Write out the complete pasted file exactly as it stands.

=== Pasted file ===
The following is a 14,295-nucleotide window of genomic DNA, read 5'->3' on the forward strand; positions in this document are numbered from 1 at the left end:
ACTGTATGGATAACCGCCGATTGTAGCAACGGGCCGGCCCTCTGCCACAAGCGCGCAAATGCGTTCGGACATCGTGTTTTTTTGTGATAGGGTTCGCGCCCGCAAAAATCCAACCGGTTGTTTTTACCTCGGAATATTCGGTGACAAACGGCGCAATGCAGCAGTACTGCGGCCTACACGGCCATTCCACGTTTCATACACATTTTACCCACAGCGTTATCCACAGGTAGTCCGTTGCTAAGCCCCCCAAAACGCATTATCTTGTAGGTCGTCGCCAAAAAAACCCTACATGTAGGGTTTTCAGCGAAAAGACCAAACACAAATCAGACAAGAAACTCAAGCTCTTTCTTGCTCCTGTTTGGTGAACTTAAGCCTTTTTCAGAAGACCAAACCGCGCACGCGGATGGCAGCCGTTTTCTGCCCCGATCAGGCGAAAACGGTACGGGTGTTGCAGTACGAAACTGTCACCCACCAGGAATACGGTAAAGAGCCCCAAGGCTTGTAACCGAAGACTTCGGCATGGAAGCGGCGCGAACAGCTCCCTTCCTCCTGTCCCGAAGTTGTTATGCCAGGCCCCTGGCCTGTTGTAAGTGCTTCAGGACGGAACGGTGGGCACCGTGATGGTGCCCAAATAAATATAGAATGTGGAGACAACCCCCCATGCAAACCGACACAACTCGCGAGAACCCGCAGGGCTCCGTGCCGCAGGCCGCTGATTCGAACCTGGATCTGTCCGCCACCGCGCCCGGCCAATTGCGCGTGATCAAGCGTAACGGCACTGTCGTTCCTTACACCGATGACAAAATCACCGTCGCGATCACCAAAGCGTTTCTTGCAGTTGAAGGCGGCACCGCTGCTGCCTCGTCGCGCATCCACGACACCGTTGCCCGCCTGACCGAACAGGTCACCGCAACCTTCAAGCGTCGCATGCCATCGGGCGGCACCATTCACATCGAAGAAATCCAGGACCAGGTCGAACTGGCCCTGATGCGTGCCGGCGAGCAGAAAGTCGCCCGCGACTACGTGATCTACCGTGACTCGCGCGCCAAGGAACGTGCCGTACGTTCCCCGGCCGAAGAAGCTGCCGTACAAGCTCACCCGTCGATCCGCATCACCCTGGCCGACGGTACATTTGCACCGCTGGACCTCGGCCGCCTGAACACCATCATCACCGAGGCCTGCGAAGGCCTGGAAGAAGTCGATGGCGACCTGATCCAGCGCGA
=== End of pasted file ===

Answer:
The following is a 14,295-nucleotide window of genomic DNA, read 5'->3' on the forward strand; positions in this document are numbered from 1 at the left end:
ACTGTATGGATAACCGCCGATTGTAGCAACGGGCCGGCCCTCTGCCACAAGCGCGCAAATGCGTTCGGACATCGTGTTTTTTTGTGATAGGGTTCGCGCCCGCAAAAATCCAACCGGTTGTTTTTACCTCGGAATATTCGGTGACAAACGGCGCAATGCAGCAGTACTGCGGCCTACACGGCCATTCCACGTTTCATACACATTTTACCCACAGCGTTATCCACAGGTAGTCCGTTGCTAAGCCCCCCAAAACGCATTATCTTGTAGGTCGTCGCCAAAAAAACCCTACATGTAGGGTTTTCAGCGAAAAGACCAAACACAAATCAGACAAGAAACTCAAGCTCTTTCTTGCTCCTGTTTGGTGAACTTAAGCCTTTTTCAGAAGACCAAACCGCGCACGCGGATGGCAGCCGTTTTCTGCCCCGATCAGGCGAAAACGGTACGGGTGTTGCAGTACGAAACTGTCACCCACCAGGAATACGGTAAAGAGCCCCAAGGCTTGTAACCGAAGACTTCGGCATGGAAGCGGCGCGAACAGCTCCCTTCCTCCTGTCCCGAAGTTGTTATGCCAGGCCCCTGGCCTGTTGTAAGTGCTTCAGGACGGAACGGTGGGCACCGTGATGGTGCCCAAATAAATATAGAATGTGGAGACAACCCCCCATGCAAACCGACACAACTCGCGAGAACCCGCAGGGCTCCGTGCCGCAGGCCGCTGATTCGAACCTGGATCTGTCCGCCACCGCGCCCGGCCAATTGCGCGTGATCAAGCGTAACGGCACTGTCGTTCCTTACACCGATGACAAAATCACCGTCGCGATCACCAAAGCGTTTCTTGCAGTTGAAGGCGGCACCGCTGCTGCCTCGTCGCGCATCCACGACACCGTTGCCCGCCTGACCGAACAGGTCACCGCAACCTTCAAGCGTCGCATGCCATCGGGCGGCACCATTCACATCGAAGAAATCCAGGACCAGGTCGAACTGGCCCTGATGCGTGCCGGCGAGCAGAAAGTCGCCCGCGACTACGTGATCTACCGTGACTCGCGCGCCAAGGAACGTGCCGTACGTTCCCCGGCCGAAGAAGCTGCCGTACAAGCTCACCCGTCGATCCGCATCACCCTGGCCGACGGTACATTTGCACCGCTGGACCTCGGCCGCCTGAACACCATCATCACCGAGGCCTGCGAAGGCCTGGAAGAAGTCGATGGCGACCTGATCCAGCGCGA